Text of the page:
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The Compliance Implications of a Remote Workforce in Financial Services

4 Mins read

On December 17th 2021, JP Morgan was fined a combined total of $200 million by regulators after admitting to ‘bookkeeping failures’. This centered around the use of employees’ personal devices, from which WhatsApp messages, text messages and emails were sent for business purposes. Prior to this, serious penalties for failing to maintain proper records had been rare; the last major SEC fine for such conduct was for $15 million, against Morgan Stanley in 2006. The regulator has acted decisively, and revealed that this particular inquiry has prompted fresh investigations into other financial firms’ records. As the Omicron variant continues to wreak havoc globally, the evolution of digital communications tools and employee habits means that businesses are constantly playing catch-up with impending legislation. What this fine tells us is that despite its ongoing impact, the pandemic’s grace period is over, and ‘adapting to remote work’ will no longer be deemed a valid excuse for failures in regulatory compliance.

Not just ‘post-pandemic’

While it may have momentarily (and in fact intermittently) bulldozed offices worldwide, the increase in remote working habits can’t solely be attributed to the impact of COVID-19. In fact, PwC’s Remote Work Survey found that prior to March 2020, 29% of financial services companies had at least 60% of their workforce working from home at least once per week. The percentages will of course have surged dramatically since, but these preceding figures are not insignificant, and reflect a greater openness to the benefits of a remote/hybrid workforce, before companies’ survival was at stake.

For most businesses, however, these advantages have become apparent through necessity; silver linings in an otherwise unfavorable scenario. Aside from additional flexibility and the impact that has on employee satisfaction, the reduction/removal of geographical restrictions has enabled businesses to attract a far greater pool of talent. And while there are some obvious disadvantages to siloed employees, the temptation to rip up the office lease will surely have been too great for many businesses, and particularly those in survival mode.

By being forced to adapt overnight, financial services firms and employees proved that remote work could be implemented, and effectively in many cases. The same PwC survey reported, ‘FS executives told us that 95% or more of their office workers switched to working from home during the crisis and, by and large, they maintained or improved productivity’.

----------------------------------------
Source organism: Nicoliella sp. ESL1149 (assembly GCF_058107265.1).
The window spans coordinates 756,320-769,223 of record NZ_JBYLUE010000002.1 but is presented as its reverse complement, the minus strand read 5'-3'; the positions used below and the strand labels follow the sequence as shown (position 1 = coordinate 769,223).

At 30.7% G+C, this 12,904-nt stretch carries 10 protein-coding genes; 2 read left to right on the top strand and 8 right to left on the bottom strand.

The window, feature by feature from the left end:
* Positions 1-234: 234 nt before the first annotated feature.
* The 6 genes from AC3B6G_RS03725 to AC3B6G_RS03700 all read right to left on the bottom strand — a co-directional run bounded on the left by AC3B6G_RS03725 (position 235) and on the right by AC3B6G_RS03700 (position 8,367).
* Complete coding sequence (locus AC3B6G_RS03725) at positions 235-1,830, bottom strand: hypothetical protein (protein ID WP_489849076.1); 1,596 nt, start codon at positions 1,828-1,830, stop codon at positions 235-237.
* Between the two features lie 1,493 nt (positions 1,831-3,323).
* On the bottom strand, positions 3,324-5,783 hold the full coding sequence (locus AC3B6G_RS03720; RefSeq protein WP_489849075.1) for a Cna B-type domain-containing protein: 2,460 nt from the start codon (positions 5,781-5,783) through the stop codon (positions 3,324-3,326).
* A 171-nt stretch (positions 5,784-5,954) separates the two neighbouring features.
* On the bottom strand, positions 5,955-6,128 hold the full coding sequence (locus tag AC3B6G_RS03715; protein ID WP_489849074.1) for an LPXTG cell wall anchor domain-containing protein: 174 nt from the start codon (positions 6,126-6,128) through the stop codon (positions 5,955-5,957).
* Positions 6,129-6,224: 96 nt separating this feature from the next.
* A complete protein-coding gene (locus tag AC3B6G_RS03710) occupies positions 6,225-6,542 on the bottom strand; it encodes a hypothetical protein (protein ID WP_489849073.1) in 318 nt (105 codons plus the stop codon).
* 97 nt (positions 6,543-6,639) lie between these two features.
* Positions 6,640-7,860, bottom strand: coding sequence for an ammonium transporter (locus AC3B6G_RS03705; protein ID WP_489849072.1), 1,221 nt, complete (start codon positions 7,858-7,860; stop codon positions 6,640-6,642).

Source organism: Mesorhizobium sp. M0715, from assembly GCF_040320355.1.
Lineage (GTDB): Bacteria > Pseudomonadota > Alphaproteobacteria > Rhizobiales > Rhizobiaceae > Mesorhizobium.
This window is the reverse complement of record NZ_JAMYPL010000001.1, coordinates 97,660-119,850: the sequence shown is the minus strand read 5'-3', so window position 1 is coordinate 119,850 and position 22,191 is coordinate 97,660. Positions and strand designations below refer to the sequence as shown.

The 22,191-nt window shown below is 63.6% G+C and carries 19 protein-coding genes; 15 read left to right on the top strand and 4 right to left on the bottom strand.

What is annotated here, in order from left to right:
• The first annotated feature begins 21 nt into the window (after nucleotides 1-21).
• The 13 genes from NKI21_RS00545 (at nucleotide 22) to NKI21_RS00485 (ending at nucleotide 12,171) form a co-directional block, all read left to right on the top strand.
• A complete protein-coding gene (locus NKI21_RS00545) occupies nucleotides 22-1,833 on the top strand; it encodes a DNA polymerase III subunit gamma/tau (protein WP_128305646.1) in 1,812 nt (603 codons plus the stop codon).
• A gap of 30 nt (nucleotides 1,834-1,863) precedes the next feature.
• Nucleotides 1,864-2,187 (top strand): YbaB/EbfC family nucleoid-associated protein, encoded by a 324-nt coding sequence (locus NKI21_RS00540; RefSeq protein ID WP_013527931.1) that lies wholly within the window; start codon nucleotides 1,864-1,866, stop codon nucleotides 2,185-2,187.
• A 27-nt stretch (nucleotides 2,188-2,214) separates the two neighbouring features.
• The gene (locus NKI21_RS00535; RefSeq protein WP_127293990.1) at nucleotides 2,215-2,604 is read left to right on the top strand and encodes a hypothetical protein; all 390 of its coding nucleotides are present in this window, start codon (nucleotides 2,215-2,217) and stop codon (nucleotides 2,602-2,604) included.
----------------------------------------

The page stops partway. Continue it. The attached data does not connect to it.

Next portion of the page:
Having proven that they could be trusted to do their jobs outside of the supervised office environment, most employees next found themselves acquainted with the hybrid work model, of which they mostly approved. Over the course of 2021, the number of available permanent remote positions doubled from 9% to 18%, and is expected to increase to 25% by the end of 2022. For those companies embracing remote/hybrid workforces permanently, the impact on regulatory compliance will be significant.

New Tools and Habits

While it was likely to rest at the top of most executives’ agendas, productivity is not the only characteristic to have been affected by a change in working environment.

With cross-desk queries and water cooler conversations now off the agenda, communication tools have had to be harnessed as alternatives, particularly if that all-important employee productivity is to be maintained. Virtual meetings have replaced boardroom discussions, and social media has become a pivotal networking tool in the absence of conferences and live events.

Communication and collaboration tools such as Slack, Zoom and Microsoft Teams have become emblematic of the era, seeing widespread adoption globally. Microsoft Teams alone has risen from 32 million daily active users in March 2020 to 145 million as of October 2021. One by-product of this new generation of tools is that we have seen an escalation in the number of workers using personal phones or tablets for business, as the BYOD trend has taken hold. This certainly complicates the compliance landscape, as perfectly demonstrated by the JP Morgan case.